Handbook for Collège and Lycée pupils  new to ENP.

Parents as well as new pupils will find this Handbook useful. Your child's success in a new school (and what may be for you a new educational system) will partly depend on how much you know and understand.

We suggest that parents of younger pupils read through the relevant sections of what follows with them.

The English National Programme, the English-language part of this French International school, is referred to below as ‘the Programme’ or as ‘ENP’, the abbreviation which is often used to refer to it.

Help and advice are available from:

The Programme office, on the first floor of the main Lycée building (opposite room 116).

The ENP (teachers') staff room, room L34, in L block of the Collège on the first floor.

The ENP office can be contacted by email and telephone: This email address is being protected from spambots. You need JavaScript enabled to view it. / 04 50 40 82 66.

The Head of Programme, Mr Woodburn, can be contacted via the ENP office email address.

Contents (click the link in the list below)

The International Lycée
The English National Programme
Why study in a French international school?
Joining the school and the Programme
Starting school: for pupils who do not speak French
Subjects studied and the time-table
Starting school: what to expect
Things to understand during your first days at school
'French special' and 'Maths special'
English National Lessons
Some things you need to know about the school year
Names you need to know

The International Lycée

The English National Programme (ENP) is not a separate school: it is an ‘international section’ which forms part of a large French school. This contains two parts: a Collège and a Lycée. The Collège International is a lower secondary school, taking pupils between the ages of 11 and 15 (from 6ème - the youngest class- to 3ème). The Lycée International is a senior school taking pupils between the ages of 15 and 19 (2nde - to 'terminale') There are four years in the Collège and three in the Lycée. 

Because this is a French school, almost all subjects are taught in French, by specialist teachers who teach in French. The exception to this is the subjects taught in ENP. There are three subjects taught by the English National Programme teachers. These are English, Mathematics and History-geography. You can find out more about these on this page below. There are other pages about these subjects on this website.  Students in the Programme take English and one (or two) of the other subjects. From the rentrée 2013, 6ème and 5ème pupils take England and History-geography and may also take ENP Mathematics. For more information on choosing these subjects, go to the ‘Choosing Options’ page on this site.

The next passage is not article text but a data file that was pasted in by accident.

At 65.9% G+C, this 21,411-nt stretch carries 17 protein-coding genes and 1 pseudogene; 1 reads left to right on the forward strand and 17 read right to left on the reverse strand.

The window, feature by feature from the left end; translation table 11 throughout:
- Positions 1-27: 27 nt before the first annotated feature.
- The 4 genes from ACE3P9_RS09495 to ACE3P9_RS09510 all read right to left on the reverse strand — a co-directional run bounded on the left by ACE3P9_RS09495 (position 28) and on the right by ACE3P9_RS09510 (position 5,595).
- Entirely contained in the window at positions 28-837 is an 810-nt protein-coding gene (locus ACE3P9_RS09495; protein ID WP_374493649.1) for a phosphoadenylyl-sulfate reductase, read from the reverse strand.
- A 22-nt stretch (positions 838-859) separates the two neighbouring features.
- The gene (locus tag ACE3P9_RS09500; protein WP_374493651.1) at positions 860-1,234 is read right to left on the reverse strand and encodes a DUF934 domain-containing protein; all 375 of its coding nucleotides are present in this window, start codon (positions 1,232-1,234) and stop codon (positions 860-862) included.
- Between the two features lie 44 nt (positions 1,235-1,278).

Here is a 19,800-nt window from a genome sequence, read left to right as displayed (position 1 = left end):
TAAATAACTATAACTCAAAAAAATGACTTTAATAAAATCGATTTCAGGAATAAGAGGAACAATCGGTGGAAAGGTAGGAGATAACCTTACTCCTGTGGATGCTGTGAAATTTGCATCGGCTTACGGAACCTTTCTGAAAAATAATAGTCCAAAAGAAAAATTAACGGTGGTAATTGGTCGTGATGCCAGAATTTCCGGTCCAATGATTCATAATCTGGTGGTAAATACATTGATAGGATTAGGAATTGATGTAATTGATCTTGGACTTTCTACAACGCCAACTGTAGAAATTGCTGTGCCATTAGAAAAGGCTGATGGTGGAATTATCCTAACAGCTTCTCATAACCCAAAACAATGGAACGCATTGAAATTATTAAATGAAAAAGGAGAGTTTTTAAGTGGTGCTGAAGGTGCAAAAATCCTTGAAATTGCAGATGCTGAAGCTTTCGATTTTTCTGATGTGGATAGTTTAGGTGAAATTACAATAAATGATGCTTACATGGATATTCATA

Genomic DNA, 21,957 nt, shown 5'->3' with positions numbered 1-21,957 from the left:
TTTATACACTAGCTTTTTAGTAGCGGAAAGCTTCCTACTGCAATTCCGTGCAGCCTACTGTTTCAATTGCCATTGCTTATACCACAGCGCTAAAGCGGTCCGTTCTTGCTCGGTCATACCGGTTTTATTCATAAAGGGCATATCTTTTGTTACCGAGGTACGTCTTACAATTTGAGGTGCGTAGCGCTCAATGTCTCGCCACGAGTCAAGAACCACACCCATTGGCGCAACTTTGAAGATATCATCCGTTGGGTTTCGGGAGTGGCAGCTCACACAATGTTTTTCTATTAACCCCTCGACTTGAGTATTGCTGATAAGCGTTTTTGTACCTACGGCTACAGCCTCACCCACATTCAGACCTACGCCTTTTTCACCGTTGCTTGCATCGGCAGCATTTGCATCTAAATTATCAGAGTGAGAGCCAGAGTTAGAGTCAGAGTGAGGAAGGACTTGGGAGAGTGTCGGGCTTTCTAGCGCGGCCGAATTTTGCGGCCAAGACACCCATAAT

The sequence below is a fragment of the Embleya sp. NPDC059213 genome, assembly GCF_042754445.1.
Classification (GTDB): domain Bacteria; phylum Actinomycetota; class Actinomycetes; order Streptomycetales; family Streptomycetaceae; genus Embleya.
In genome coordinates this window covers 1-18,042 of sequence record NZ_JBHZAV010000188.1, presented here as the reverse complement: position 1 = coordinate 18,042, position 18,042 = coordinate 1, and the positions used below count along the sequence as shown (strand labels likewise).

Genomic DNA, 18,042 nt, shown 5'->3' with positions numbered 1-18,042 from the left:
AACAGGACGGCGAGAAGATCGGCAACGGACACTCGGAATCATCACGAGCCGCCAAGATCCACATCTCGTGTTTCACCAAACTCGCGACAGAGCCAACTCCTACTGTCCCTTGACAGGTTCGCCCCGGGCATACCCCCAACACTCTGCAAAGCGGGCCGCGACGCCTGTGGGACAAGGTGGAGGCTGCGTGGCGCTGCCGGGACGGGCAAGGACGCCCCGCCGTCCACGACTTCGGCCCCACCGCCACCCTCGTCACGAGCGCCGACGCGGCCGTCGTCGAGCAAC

This French state school welcomes international students from all over the world, some of whom speak no French when they arrive. It also educates local pupils, and pupils who may not be French but who come from local primary schools, and who thus speak French well. The range of subjects taught, and the style of teaching and of examinations are exactly the same as in other French state schools.

The school is international in several ways: 

  • It welcomes children from many backgrounds and cultures.
  • It allows pupils who speak certain languages (such as English) to go on learning in that language throughout their secondary education. This is done inside the various National Programmes in the school. The English National Programme is the biggest: there are Programmes in German, Spanish, Italian, Dutch, and Swedish as well. (In other international lycées in France, these Programmes are often referred to as 'Sections'). To find out more about the other international lycées in France like ours, please see the ‘Contact with other schools’ page.